Research In Motion provided an update today following a ruling in the Research In Motion UK Limited versus InPro Licensing S.a.r.l. litigation in the Federal Patent Court in Munich, Germany. InPro, a patent holding firm based in Luxembourg, had previously asserted a patent in Germany, alleging infringement with respect to certain Blackberry products. RIM subsequently filed a nullity action in the Nullity Patent Court seeking a declaration that the InPro patent is invalid. The Nullity Patent Court has now ruled in favor of RIM by deciding that all patent claims in InPro’s German-designated European Patent EP 0892947B1 are invalid. InPro retains the right to appeal the decision to the German Federal Supreme Court.
Monthly Archive for January, 2006Page 2 of 16
Blackberry Thumb is the repetitive ailment that is caused by overuse of the handheld. It made a whole bunch of headlines a few months ago when the American Society of Hand Therapists warned of the problem along with the other trendy new ailment, the iPod Finger. This is nothing new, Nintendo had the term â€˜Nintendonitisâ€™ coined after them in the 80â€™s which was used to describe the soreness in the thumbs after a few hours of playing.
Now thereâ€™s no need to panic and toss out your Blackberry because youâ€™re afraid of the medical bills from having to treat your thumb. We are here to help and provide our own tips to preventing â€˜Blackberry Thumbâ€™.
It’s the kind of story even a careful newspaper reader might overlook. Tucked at the bottom of an inside page of The Wall Street Journal was a four-paragraph item beneath the innocuous headline: â€œPager Maker Gets Patent for E-Mail Delivery.â€ Canada’s Research In Motion Ltd. was suing U.S. rival Glenayre Electronics Inc. to enforce a newly acquired patent on its BlackBerry wireless device.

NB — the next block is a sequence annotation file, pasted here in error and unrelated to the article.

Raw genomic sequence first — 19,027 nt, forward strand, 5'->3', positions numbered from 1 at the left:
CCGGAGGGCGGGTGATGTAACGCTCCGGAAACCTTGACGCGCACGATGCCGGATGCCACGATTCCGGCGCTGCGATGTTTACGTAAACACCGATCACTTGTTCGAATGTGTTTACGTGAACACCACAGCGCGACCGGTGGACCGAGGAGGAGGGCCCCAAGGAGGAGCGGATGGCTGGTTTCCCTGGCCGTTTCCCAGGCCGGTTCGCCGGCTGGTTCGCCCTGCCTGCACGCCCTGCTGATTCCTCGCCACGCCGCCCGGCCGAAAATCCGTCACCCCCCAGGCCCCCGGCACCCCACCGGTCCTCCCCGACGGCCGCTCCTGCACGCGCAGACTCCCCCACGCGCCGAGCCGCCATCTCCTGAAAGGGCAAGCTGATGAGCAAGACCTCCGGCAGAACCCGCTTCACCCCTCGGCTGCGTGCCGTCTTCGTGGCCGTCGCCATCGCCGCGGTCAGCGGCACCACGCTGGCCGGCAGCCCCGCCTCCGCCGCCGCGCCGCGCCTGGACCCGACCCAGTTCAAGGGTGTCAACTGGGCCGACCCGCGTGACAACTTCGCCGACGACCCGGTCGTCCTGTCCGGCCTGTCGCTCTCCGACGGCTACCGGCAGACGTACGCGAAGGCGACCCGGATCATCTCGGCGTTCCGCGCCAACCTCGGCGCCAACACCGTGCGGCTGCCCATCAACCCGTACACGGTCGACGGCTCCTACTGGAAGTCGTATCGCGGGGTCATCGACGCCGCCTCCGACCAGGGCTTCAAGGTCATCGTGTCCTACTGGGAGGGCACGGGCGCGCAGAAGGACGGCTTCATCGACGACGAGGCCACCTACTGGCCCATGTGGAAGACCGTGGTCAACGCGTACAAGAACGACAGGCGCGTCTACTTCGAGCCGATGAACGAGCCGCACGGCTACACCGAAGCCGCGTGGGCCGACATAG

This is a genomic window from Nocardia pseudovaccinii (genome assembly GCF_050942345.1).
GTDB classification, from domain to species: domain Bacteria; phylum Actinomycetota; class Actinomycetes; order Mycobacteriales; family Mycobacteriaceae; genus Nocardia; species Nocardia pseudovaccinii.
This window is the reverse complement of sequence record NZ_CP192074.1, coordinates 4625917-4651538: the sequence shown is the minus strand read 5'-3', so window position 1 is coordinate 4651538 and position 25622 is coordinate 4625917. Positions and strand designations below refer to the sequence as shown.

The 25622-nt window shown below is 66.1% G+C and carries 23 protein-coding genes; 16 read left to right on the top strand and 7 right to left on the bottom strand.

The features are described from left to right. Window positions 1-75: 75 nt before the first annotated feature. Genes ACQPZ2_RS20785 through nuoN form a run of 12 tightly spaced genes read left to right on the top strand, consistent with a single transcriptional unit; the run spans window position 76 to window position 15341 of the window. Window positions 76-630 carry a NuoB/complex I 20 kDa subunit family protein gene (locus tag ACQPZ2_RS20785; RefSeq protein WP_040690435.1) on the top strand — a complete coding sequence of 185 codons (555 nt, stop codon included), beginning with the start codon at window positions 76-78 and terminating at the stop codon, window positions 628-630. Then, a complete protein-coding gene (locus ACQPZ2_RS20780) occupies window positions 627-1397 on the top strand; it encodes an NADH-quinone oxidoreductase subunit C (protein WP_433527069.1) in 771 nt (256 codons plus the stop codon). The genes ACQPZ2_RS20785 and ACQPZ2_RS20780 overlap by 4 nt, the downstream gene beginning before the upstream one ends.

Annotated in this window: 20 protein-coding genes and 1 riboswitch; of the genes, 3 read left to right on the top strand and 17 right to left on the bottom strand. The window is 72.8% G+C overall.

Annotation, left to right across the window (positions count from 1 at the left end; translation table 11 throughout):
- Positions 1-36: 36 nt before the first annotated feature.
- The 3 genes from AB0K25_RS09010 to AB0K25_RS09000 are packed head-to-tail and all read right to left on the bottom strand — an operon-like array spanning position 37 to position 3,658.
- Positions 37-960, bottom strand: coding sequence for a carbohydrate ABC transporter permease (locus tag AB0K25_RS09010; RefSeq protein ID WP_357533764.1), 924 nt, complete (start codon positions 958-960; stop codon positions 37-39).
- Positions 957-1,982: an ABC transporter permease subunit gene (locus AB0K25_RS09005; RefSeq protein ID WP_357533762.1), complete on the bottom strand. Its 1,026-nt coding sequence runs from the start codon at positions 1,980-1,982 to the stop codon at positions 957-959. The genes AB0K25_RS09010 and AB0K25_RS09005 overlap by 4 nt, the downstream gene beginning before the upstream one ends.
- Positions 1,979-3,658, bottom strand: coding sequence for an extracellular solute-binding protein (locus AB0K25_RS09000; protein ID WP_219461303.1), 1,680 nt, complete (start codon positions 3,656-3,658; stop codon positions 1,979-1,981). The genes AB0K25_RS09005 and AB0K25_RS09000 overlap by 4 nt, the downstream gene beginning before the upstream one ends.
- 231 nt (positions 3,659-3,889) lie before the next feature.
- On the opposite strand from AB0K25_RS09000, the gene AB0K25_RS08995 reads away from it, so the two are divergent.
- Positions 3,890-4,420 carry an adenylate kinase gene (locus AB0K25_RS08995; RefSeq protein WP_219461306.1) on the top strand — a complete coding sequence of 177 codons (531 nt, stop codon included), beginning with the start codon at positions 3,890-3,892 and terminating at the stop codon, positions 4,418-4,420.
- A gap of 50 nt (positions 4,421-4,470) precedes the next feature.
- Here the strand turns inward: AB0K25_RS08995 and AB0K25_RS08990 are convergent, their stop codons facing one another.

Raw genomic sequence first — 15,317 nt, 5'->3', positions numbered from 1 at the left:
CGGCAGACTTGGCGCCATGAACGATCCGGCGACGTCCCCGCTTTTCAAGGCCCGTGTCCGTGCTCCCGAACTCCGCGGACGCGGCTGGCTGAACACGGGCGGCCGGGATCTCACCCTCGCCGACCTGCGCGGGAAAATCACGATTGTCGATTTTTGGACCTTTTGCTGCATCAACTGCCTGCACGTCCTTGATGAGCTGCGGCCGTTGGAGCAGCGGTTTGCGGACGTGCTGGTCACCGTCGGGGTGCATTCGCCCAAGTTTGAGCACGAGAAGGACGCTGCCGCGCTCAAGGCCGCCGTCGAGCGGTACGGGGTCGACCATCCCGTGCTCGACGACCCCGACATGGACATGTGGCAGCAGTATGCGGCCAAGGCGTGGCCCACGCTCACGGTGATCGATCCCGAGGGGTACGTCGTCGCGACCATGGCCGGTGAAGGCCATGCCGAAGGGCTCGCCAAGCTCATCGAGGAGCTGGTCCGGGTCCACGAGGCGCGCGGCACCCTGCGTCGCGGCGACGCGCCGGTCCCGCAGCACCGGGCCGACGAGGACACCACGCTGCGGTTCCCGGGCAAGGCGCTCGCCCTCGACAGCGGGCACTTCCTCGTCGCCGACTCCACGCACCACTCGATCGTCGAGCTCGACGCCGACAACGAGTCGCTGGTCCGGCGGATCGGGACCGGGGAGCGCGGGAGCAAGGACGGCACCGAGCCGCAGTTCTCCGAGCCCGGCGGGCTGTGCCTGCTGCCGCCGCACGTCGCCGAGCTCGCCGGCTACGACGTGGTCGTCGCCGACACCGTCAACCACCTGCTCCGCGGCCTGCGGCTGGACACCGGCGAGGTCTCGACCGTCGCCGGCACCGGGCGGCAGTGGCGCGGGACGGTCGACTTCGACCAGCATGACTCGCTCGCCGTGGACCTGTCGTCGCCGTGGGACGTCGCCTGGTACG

â€œBlackBerry knockoffs will now need a licence from us,â€ RIM co-chief executive officer James Balsillie warned. â€œThe amateurs out there have to stop.â€
As mentioned earlier this week, T-Mobile UK will be the first carrier to make available the 8700g. The g letter has been used in the past for the 7100 to distinguish itself the ‘general’ or the ‘generic’ model.
This weekendâ€™s contest is entitled â€˜RIM’s Next Move?â€™. The big news event this week was The Supreme Court’s rejection to hear RIM’s appeal thus forcing District Judge Spencer to set a date next month to consider a possible injunction of Blackberry service in the United States. It seems that RIM has its back to wall legally, but they do still have a few more ‘outs’. They could settle with NTP for a large amount and settle all this legal nonsense or they can use the 30-day grace period to deploy their ‘workaround’. Or we could be tossed a curve ball and RIM some how convinces Judge Spencer to not imposed an injunction. For this Weekend Contest, we’re asking what you would do if you were in charge of RIM.
This week’s prize is three copies of WGarage: Reverse Lookup, a program that allows you to easily do a reverse lookup right from your Blackberry on any phone number to find a person or business’ name and street address. To find more about the program, please visit http://www.wgarage.com
To post your thoughts, hit on ‘Comments’
We all have a fondness for old 80′s classic games, this includes the classic game of Frogger. The object was simple, the player controlled a frog and had to navigate it to the top of the screen all along avoiding getting runned over and drowning. A lot of these simple games port well to the Blackberry, so we were very excited when RIM released ‘Rooster’ a frogger clone. Best of all Rooster was initially developed by Plazmic a RIM company for the purpose of pushing the boundaries of the latest RIM platform. Needless to say, Rooster is one of the nicest games we’ve played on the Blackberry. You can read more about the development of Rooster in January’s Blackberry Development Journal.
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